Chicago | Reuters — Chicago Mercantile Exchange live cattle futures eased on Monday on profit-taking and technical selling, although losses were limited by firm wholesale beef prices and the discount of futures to cash prices, traders said.
April live cattle closed down 0.425 cent/lb. to 115.55 cents, slipping below the contract’s 50-day moving average around 115.871 (all figures US$). June ended down 0.475 cent at 106.275 cents and August was 0.2 cent lower at 102.075 cents.
Cash cattle markets were quiet to start the week after trading near steady prices last week.
Tight market-ready cattle supplies in Nebraska could underpin cash prices this week, although packers may be reluctant to aggressively bid on cattle as their processing margins have only recently turned positive, analysts said.
The wholesale choice boxed beef cutout value jumped $1.53/cwt on Monday afternoon to $209.60 while select cuts slipped by nine cents to $203.96/cwt, according to the U.S. Department of Agriculture.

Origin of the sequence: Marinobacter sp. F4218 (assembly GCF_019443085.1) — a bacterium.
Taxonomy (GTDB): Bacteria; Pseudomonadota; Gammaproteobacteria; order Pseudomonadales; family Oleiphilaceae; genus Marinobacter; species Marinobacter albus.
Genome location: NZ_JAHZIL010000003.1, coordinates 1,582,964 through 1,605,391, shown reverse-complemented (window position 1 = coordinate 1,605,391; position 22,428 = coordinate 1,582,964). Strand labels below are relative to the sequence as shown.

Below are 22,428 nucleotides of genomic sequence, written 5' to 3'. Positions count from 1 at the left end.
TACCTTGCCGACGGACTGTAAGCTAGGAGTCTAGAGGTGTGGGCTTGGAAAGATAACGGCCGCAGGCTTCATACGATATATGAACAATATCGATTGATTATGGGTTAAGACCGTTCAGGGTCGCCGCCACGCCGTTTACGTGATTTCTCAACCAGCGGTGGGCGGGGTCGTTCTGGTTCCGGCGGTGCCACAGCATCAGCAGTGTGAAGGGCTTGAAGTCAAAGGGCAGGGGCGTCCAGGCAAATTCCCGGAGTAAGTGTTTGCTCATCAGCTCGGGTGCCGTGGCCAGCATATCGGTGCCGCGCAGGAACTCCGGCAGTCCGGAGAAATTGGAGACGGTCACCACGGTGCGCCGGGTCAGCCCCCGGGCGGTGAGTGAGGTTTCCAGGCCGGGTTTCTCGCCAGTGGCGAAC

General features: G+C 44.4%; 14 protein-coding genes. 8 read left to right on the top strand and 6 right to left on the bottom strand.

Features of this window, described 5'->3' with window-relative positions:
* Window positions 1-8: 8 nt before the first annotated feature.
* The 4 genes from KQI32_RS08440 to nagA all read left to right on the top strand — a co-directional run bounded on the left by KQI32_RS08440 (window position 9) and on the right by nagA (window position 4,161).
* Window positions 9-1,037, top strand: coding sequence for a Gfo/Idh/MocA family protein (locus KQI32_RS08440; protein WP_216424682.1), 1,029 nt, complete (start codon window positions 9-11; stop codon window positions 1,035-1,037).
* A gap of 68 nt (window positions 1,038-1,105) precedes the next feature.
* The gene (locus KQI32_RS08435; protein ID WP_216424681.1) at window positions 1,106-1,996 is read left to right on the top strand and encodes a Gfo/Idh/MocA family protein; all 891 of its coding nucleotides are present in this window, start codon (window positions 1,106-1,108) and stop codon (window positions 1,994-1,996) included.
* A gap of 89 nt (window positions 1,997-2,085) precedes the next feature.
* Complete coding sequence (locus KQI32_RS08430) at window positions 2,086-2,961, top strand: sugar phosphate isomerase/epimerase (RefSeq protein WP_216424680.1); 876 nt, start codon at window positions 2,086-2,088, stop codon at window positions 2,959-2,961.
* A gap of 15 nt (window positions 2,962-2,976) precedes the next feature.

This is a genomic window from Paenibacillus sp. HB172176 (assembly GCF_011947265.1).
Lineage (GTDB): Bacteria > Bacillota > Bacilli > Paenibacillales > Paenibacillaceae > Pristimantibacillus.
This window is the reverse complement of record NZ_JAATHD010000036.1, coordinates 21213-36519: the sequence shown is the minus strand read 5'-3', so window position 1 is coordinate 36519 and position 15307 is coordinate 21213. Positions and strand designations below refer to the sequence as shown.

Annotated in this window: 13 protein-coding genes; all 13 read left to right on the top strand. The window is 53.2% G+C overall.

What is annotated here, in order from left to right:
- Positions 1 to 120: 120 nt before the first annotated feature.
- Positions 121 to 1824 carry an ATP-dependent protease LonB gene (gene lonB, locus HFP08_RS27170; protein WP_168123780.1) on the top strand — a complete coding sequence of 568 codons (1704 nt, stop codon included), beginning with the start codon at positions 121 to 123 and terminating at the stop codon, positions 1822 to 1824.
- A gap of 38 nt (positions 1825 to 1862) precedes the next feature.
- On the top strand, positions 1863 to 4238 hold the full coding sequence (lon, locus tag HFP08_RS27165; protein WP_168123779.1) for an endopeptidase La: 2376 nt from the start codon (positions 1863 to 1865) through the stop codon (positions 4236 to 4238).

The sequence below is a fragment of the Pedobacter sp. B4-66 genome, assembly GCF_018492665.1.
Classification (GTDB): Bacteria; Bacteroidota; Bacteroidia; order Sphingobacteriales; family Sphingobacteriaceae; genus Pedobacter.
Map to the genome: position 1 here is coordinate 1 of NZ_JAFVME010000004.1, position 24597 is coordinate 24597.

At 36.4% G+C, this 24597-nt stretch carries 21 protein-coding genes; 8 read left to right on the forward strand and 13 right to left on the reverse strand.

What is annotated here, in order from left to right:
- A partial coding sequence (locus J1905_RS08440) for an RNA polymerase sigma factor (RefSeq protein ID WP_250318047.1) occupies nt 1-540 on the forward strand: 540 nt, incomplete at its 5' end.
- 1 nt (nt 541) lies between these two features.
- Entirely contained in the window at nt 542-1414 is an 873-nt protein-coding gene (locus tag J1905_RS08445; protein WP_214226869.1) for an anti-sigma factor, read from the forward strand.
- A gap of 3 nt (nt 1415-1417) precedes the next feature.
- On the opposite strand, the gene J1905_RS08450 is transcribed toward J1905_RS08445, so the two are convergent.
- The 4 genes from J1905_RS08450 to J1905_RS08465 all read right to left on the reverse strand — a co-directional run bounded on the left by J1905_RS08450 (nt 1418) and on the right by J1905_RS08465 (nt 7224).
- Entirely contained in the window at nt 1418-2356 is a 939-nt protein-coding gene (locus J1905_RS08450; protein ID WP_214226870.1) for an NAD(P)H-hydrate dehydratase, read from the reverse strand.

Monday’s average beef packer margins were a positive $22.75 per head, up from a negative $20.20 a week ago, as calculated by HedgersEdge.com.
Technical selling and spillover pressure from declining live cattle futures weighed down CME feeder cattle.
March feeders closed 0.15 cent/lb. lower at 124.075 cents.
CME lean hog futures edged higher on Monday on short covering and bargain buying following a steep drop on Friday and as wholesale pork prices ticked higher.
Gains, however, were slowed by concerns about a looming herd buildup as the most recent U.S. government quarterly hog report showed large numbers of pigs coming to market this spring and summer.
April hogs ended 0.425 cent per pound higher at 67.175 cents while May futures were up 0.3 at 73.05 cents.
Traders were monitoring news about the country’s first outbreak of bird flu this year on a chicken breeding farm in Tennessee. Some importers have already moved to curb U.S. poultry and products.
“If the bird flu outbreak prompts (U.S.) consumers to move away from chicken and looking at other meats, that may be initially supportive for pork. But it will become bearish over time because of the backup of meat supply,” said Steve Georgy, vice-president at Illinois-based consultancy Allendale Inc.
USDA data on Monday showed the average wholesale pork price, or cutout, jumped $1.90/cwt from Friday to $82.53.
— Karl Plume reports on agriculture and agribusiness for Reuters from Chicago.